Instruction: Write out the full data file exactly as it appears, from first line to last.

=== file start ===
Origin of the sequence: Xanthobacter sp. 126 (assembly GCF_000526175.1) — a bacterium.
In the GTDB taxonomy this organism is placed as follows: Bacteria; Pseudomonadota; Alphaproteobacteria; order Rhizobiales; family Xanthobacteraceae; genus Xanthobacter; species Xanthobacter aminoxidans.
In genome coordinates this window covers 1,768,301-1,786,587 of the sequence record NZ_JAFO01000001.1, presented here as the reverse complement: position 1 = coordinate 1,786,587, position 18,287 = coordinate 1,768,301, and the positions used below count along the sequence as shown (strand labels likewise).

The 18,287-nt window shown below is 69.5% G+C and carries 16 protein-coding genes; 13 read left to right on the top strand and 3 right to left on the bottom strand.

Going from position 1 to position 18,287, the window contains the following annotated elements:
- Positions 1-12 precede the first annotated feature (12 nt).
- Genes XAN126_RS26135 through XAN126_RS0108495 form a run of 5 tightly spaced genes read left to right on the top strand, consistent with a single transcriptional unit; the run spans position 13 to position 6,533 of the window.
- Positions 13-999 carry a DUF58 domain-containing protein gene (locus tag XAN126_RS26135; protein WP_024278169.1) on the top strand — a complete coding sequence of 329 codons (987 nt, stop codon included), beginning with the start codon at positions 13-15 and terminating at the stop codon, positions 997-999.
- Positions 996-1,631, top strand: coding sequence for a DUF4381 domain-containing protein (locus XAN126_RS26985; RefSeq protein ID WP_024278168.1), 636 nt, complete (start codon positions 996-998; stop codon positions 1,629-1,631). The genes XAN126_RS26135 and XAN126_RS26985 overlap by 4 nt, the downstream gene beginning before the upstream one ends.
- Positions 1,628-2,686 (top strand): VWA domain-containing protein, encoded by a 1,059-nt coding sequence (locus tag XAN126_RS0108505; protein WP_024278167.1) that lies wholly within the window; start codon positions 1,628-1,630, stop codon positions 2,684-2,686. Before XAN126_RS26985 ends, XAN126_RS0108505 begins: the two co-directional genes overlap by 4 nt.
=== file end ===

Origin of the sequence: Xanthobacter sp. 126 (assembly GCF_000526175.1) — a bacterium.
In the GTDB taxonomy this organism is placed as follows: Bacteria; Pseudomonadota; Alphaproteobacteria; order Rhizobiales; family Xanthobacteraceae; genus Xanthobacter; species Xanthobacter aminoxidans.
In genome coordinates this window covers 1,768,301-1,786,587 of the sequence record NZ_JAFO01000001.1, presented here as the reverse complement: position 1 = coordinate 1,786,587, position 18,287 = coordinate 1,768,301, and the positions used below count along the sequence as shown (strand labels likewise).

The 18,287-nt window shown below is 69.5% G+C and carries 16 protein-coding genes; 13 read left to right on the top strand and 3 right to left on the bottom strand.

Going from position 1 to position 18,287, the window contains the following annotated elements:
- Positions 1-12 precede the first annotated feature (12 nt).
- Genes XAN126_RS26135 through XAN126_RS0108495 form a run of 5 tightly spaced genes read left to right on the top strand, consistent with a single transcriptional unit; the run spans position 13 to position 6,533 of the window.
- Positions 13-999 carry a DUF58 domain-containing protein gene (locus tag XAN126_RS26135; protein WP_024278169.1) on the top strand — a complete coding sequence of 329 codons (987 nt, stop codon included), beginning with the start codon at positions 13-15 and terminating at the stop codon, positions 997-999.
- Positions 996-1,631, top strand: coding sequence for a DUF4381 domain-containing protein (locus XAN126_RS26985; RefSeq protein ID WP_024278168.1), 636 nt, complete (start codon positions 996-998; stop codon positions 1,629-1,631). The genes XAN126_RS26135 and XAN126_RS26985 overlap by 4 nt, the downstream gene beginning before the upstream one ends.
- Positions 1,628-2,686 (top strand): VWA domain-containing protein, encoded by a 1,059-nt coding sequence (locus tag XAN126_RS0108505; protein WP_024278167.1) that lies wholly within the window; start codon positions 1,628-1,630, stop codon positions 2,684-2,686. Before XAN126_RS26985 ends, XAN126_RS0108505 begins: the two co-directional genes overlap by 4 nt.